Don’t be nervous. DMV wants you to pass your test. Good Luck!
Some Unnecessary Leaps of Logic
We can (but probably shouldn’t) try to link these driving knowledge exam design philosophies to economic and social structures. The three major technological industries of New Jersey are finance, pharma, and telecom. What commonly characterizes all three is the amount of stability necessary to designing their systems: financial systems must be able to withstand billions of dollars in millions of transactions every day (or rich people will be angry); telecom must be able to withstand the entire country’s intercommunication without any downtime (or — as actually happened during a relative’s tenure at AT&T — you will get angry calls from the White House); pharmaceutical systems must be able to withstand unpredictable use and wear (or people will literally die as a result). This desire for stability and consistency is on play in the driver’s exam: there are no surprises, only the perfunctory methodology of “business as usual”.
Though the size of the technology industry in California is often overstated, we can look to it to provide a different philosophy. We might refer to The Zucc’s famous proclamation “Move fast and break things”, which has been an operating slogan for Facebook, Google, Amazon, Twitter, Netflix (which would DDOS its own live systems for stress testing), and every one of the thousands of VC-hungry startups coming out of the Bay or LA. Under this philosophy, programming involves cobbling together systems that we hope will work, and worrying about bugs on an as-they-come basis. This informs the driver’s exam in terms of blindness: at any point, we may have some grasp on how well things or written or where errors might be, but the system isn’t strongly formalized. The economic viability of startups likewise experiences blindness: whereas NJ’s tech industries are always doing “well enough”, startups may randomly crash and burn — or turn into unicorns — often with little prior warning. In essence, California’s myriad of startups are all taking a driver’s exam.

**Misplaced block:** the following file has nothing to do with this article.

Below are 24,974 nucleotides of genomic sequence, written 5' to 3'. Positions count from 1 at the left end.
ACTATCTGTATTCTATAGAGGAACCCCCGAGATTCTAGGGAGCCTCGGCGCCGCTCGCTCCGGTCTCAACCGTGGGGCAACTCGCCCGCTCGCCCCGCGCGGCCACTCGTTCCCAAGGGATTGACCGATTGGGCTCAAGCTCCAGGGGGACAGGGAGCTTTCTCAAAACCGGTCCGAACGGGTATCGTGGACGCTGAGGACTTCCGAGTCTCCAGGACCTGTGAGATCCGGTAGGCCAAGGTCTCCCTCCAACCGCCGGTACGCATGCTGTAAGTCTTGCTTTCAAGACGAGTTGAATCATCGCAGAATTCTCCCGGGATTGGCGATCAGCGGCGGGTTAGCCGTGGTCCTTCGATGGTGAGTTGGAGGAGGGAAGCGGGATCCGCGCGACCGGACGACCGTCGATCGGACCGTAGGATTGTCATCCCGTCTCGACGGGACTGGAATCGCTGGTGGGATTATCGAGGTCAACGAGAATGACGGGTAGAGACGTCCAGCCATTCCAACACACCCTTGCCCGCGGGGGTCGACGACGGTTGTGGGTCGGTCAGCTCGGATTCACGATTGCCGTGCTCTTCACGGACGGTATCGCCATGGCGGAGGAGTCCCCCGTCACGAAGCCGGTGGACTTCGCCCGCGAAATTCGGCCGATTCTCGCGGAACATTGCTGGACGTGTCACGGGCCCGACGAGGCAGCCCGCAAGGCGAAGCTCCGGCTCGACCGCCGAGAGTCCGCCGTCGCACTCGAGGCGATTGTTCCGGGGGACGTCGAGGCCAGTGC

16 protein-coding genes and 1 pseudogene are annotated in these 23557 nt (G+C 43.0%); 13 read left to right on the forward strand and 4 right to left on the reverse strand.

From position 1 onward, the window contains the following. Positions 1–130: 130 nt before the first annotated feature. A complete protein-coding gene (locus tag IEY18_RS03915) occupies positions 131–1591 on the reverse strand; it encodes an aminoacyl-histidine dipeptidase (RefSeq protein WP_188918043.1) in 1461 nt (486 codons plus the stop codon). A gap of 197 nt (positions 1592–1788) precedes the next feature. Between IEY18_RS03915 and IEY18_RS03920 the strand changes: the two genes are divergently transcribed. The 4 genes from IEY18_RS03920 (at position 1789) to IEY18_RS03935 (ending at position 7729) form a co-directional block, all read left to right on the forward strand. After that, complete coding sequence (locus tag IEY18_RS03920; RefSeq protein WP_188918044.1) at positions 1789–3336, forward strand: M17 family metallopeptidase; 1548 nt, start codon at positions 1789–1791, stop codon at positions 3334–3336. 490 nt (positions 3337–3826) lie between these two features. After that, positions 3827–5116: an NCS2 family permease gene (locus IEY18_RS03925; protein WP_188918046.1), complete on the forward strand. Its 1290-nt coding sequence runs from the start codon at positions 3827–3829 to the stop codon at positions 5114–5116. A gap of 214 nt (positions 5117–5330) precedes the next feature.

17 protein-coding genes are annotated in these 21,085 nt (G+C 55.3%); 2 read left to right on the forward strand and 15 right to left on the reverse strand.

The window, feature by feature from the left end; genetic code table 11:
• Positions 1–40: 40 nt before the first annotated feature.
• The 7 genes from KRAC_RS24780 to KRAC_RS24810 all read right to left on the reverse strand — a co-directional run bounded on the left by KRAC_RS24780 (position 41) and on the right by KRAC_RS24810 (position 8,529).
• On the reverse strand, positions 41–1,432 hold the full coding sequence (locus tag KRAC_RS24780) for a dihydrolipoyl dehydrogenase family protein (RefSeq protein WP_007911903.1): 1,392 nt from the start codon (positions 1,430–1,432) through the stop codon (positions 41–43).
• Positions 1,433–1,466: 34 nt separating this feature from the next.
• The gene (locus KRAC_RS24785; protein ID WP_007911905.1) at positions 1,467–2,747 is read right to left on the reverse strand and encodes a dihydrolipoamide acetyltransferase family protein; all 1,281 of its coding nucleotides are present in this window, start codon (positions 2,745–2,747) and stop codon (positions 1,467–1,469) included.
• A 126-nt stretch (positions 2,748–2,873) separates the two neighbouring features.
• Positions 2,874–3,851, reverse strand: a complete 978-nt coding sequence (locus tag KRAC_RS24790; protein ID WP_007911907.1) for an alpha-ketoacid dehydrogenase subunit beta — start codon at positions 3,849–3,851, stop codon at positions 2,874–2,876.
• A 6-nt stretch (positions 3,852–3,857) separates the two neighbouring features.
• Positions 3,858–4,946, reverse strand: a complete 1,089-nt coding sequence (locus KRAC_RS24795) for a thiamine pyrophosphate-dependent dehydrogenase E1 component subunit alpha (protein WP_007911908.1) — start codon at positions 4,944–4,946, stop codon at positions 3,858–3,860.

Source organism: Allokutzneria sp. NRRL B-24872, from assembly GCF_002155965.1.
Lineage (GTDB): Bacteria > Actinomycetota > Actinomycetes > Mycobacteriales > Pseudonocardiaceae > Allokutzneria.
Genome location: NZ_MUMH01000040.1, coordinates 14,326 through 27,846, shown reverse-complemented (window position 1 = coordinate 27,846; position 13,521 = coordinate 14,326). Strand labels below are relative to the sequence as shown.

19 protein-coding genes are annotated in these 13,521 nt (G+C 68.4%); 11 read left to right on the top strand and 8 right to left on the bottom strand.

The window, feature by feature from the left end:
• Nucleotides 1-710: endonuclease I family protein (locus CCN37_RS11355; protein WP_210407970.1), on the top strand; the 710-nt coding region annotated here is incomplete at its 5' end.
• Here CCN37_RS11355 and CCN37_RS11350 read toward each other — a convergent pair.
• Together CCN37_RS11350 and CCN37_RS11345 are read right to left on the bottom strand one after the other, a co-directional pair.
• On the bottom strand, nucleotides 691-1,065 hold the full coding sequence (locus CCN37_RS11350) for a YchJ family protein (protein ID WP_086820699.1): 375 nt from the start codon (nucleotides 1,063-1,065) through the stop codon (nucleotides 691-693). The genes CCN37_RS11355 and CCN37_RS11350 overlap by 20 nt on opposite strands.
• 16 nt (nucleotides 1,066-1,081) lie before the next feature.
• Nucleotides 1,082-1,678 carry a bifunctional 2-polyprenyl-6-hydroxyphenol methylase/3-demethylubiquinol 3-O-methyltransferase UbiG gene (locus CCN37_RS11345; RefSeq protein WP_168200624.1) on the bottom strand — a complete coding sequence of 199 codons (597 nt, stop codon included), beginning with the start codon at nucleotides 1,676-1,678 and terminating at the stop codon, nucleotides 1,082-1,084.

I am still waiting for my new license to arrive in the mail — apparently California does not print your new license on-the-spot like New Jersey (but this might actually be a product of the new federal ID laws). If it were not for my certainty that they will definitely send me a license and not a rejection letter, I would also call this an instance of blindness.
Thanks for reading this piece, which is the first (and probably last for a while) I’ve written with a reasonable length.